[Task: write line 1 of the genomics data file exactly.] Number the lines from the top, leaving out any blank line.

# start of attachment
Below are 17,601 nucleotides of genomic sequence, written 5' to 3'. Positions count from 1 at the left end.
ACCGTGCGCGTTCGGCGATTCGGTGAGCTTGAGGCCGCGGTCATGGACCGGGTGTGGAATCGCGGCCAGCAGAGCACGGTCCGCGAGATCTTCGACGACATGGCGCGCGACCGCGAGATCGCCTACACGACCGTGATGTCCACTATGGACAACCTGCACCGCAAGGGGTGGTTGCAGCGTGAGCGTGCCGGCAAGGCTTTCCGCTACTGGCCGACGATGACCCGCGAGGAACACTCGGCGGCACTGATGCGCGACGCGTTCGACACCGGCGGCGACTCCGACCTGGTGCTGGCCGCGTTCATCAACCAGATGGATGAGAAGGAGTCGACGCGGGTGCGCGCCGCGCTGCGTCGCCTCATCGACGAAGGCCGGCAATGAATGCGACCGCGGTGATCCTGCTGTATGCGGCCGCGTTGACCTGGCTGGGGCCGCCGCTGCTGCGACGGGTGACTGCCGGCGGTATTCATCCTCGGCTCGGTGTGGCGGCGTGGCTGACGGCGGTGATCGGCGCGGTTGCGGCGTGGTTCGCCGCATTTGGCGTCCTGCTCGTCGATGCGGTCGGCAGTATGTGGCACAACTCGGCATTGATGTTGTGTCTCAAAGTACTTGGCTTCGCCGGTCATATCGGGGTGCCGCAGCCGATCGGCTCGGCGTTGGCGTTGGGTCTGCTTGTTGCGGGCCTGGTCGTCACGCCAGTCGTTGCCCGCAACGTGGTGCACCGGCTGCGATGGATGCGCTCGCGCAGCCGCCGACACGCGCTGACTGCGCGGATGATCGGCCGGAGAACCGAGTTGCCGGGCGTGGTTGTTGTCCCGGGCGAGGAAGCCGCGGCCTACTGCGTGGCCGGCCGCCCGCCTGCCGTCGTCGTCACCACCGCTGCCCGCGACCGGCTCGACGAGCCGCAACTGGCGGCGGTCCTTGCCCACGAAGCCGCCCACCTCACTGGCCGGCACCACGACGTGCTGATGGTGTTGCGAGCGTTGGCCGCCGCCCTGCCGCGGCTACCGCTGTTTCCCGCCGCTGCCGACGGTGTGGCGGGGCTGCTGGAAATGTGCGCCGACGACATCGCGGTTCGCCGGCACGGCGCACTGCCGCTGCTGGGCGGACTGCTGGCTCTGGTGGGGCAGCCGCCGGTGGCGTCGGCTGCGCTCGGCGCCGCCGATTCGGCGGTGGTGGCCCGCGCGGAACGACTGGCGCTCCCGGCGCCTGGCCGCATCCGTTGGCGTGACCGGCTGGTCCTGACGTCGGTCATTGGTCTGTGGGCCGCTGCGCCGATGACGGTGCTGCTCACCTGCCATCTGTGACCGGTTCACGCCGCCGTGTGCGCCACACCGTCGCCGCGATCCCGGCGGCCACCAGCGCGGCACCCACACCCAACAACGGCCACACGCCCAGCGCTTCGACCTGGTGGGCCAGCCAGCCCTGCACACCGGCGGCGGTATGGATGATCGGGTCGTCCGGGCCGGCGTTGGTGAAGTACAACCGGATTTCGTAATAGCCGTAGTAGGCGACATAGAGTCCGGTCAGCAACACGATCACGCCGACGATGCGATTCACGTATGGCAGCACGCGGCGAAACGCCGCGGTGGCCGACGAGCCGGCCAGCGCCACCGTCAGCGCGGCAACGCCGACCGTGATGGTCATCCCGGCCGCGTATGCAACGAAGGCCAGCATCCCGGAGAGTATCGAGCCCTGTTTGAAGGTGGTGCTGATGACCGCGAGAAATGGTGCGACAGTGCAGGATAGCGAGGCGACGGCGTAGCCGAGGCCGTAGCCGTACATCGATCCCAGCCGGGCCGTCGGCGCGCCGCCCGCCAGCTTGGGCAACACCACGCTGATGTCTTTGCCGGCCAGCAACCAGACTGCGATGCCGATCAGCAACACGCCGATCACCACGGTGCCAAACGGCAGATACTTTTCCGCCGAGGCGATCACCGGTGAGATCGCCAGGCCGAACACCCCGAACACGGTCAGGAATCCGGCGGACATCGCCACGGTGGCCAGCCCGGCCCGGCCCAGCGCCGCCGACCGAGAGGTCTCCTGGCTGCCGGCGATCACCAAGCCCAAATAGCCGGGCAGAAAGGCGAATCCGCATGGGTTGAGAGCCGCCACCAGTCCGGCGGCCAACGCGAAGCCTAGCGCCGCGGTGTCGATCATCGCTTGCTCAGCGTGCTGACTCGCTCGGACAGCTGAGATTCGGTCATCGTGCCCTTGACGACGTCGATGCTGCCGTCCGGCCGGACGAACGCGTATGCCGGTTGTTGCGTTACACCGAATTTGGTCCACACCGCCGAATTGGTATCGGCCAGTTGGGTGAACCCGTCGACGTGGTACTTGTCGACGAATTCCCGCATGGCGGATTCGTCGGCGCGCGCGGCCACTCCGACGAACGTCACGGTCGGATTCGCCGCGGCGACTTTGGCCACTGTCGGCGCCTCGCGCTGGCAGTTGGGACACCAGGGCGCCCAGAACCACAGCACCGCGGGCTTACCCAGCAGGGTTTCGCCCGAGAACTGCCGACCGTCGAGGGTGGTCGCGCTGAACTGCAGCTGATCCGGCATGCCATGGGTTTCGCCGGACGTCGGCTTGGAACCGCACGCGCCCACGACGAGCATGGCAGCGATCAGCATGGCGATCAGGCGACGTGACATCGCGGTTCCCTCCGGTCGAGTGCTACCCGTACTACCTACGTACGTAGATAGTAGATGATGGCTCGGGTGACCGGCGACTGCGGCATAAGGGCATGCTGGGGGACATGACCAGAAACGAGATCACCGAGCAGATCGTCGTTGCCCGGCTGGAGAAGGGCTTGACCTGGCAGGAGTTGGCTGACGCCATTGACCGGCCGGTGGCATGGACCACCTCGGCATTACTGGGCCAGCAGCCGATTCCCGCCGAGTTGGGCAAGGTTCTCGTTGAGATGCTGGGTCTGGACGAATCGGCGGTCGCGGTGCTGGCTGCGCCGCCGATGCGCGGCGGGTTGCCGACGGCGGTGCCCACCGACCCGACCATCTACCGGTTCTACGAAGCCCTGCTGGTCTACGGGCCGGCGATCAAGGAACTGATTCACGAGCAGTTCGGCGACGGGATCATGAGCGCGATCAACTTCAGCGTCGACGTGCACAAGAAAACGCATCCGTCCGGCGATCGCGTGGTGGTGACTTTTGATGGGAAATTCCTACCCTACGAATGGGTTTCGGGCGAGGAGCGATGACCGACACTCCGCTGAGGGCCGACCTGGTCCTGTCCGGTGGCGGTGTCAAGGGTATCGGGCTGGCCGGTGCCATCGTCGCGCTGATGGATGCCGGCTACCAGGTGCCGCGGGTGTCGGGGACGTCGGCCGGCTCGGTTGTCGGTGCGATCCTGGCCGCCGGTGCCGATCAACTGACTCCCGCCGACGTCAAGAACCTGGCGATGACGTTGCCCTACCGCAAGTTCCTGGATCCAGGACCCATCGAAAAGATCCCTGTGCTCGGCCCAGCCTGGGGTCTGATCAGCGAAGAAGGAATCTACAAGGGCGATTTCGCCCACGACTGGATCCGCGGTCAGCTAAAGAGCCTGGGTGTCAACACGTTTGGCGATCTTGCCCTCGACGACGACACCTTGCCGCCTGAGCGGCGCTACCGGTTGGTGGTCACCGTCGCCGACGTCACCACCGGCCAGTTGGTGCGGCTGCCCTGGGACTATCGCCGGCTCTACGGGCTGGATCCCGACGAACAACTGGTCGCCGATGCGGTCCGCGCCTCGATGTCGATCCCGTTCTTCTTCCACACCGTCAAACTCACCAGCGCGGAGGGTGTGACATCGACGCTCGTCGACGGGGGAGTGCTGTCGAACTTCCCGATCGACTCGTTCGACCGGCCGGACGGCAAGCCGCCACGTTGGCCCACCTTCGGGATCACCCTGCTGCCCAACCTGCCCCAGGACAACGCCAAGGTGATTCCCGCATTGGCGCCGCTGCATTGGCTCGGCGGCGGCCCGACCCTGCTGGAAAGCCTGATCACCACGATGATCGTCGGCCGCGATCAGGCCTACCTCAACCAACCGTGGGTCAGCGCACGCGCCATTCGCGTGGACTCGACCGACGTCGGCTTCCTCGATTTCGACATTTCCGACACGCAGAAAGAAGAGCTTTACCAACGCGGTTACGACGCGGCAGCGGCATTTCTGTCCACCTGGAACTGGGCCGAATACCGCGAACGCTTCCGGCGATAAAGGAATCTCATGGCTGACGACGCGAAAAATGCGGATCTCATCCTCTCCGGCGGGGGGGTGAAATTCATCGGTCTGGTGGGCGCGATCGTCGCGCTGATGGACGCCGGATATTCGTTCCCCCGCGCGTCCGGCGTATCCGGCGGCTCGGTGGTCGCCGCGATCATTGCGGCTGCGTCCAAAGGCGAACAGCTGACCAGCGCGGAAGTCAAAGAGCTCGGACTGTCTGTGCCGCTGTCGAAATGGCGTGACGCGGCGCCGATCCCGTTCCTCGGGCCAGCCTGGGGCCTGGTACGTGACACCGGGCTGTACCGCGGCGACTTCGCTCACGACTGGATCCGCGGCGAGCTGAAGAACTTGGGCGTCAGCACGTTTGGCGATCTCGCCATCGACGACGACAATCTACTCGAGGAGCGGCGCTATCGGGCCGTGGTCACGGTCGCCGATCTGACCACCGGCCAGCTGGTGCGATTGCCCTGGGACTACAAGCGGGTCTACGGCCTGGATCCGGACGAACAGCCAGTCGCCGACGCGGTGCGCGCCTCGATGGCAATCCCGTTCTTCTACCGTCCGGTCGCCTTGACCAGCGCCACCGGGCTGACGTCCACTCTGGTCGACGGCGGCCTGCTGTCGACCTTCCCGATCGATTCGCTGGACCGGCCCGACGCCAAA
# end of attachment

Below are 17,601 nucleotides of genomic sequence, written 5' to 3'. Positions count from 1 at the left end.